Among other things the new 2015 Human Rights Watch (HRW) report available on:
… says that the sectarian and abusive policies of the Iraqi and Syrian governments, international indifference to them, have been important factors in fueling the rise of ISIS. Philip Roth’s well-known and justified aversion to Assad’s use of barrel-bombs and the UNSC’s failure to censure this comes through loud and clear.
The US government comes under attack for refusing to investigate, let alone prosecute, those who ordered the torture detailed in the Senate report on CIA torture. Meanwhile, the report notes the counter-productive nature of French government policy, where there is a danger that the government’s response to the Charlie Hebdo attacks – using counterterrorism legislation to prosecute speech that does not incite violence – will have a chilling effect on free expression.
The report welcomes the new role for the ICC in the Israeli-Palestinian conflict.
The Egyptian government’s crushing of the Muslim Brotherhood is blamed for sending the utterly counterproductive message that if political Islamists pursue power through the polls, they will be repressed, which encourages violent approaches. The report writes: “Secretary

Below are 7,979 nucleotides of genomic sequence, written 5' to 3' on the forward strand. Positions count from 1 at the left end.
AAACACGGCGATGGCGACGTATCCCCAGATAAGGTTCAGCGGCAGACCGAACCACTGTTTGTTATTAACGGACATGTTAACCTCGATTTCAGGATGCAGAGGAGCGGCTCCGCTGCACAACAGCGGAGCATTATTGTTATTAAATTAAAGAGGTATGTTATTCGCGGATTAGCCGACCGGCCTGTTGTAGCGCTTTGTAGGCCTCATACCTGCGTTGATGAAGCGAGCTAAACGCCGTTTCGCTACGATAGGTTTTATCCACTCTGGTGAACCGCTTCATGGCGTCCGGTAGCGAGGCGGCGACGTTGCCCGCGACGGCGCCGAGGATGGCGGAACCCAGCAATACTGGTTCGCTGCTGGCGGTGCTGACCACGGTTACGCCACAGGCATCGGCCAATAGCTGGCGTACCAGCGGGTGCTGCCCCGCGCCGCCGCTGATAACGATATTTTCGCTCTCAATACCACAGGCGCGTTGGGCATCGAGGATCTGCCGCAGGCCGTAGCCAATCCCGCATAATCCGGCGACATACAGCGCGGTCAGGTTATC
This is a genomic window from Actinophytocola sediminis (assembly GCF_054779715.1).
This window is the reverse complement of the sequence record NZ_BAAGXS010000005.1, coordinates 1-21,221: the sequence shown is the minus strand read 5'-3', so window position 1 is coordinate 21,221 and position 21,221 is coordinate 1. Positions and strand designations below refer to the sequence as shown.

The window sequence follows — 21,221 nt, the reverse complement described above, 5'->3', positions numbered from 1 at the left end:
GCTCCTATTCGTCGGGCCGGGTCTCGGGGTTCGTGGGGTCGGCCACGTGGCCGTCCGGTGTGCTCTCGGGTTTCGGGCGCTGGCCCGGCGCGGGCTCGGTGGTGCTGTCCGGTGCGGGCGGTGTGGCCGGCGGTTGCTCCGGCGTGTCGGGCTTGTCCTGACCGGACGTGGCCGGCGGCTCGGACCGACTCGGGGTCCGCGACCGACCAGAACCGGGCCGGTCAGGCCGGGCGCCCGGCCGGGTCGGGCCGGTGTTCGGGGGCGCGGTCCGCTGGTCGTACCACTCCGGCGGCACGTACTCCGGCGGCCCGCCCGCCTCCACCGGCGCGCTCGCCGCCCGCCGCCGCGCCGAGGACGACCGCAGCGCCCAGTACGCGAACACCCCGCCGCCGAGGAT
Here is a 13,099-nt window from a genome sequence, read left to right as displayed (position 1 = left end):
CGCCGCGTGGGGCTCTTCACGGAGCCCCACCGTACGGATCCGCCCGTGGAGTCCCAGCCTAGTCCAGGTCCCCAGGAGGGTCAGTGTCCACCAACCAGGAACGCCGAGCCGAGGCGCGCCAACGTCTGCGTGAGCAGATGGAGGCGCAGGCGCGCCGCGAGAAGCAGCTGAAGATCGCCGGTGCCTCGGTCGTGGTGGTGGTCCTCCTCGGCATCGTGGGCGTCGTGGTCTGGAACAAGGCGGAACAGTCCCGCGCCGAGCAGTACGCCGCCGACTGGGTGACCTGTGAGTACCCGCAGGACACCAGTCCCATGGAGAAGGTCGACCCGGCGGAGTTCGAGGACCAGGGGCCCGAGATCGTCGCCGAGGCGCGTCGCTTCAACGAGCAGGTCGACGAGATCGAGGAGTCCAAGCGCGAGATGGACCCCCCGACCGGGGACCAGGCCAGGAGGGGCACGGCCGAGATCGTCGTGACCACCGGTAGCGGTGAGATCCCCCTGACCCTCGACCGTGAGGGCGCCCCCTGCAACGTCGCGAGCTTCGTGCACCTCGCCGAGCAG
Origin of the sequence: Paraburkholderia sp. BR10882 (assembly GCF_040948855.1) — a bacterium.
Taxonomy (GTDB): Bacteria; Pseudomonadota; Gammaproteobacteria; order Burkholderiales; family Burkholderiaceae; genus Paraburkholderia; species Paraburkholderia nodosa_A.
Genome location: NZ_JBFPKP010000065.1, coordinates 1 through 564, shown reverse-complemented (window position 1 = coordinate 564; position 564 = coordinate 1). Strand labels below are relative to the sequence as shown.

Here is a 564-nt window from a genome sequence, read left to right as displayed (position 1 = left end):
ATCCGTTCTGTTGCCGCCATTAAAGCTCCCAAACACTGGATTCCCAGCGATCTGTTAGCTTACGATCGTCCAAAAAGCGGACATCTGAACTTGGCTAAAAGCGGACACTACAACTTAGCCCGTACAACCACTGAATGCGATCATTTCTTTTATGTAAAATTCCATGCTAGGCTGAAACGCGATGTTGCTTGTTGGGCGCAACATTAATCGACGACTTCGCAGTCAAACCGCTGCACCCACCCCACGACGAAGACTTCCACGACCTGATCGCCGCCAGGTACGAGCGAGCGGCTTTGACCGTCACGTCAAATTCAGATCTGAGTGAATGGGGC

of State John Kerry repeatedly spoke of a transition to democracy that was supposedly under way in Egypt despite the lack of supporting evidence. Now that Congress has added a new national security exception to the military aid conditions in place, the US government seems likely to restore most, if not all, of its military support for Cairo without any letup in its repression. This rush to turn the aid spigot back on is driven by a prioritization of enlisting the Egyptian military to curtail an insurgency in the Sinai, back Israel’s fight against Hamas in Gaza, and support the anti-ISIS war in Syria and Iraq over supporting the rights of the Egyptian people. The UK, France, and other European governments have also done little to reverse Sisi’s unprecedented crackdown.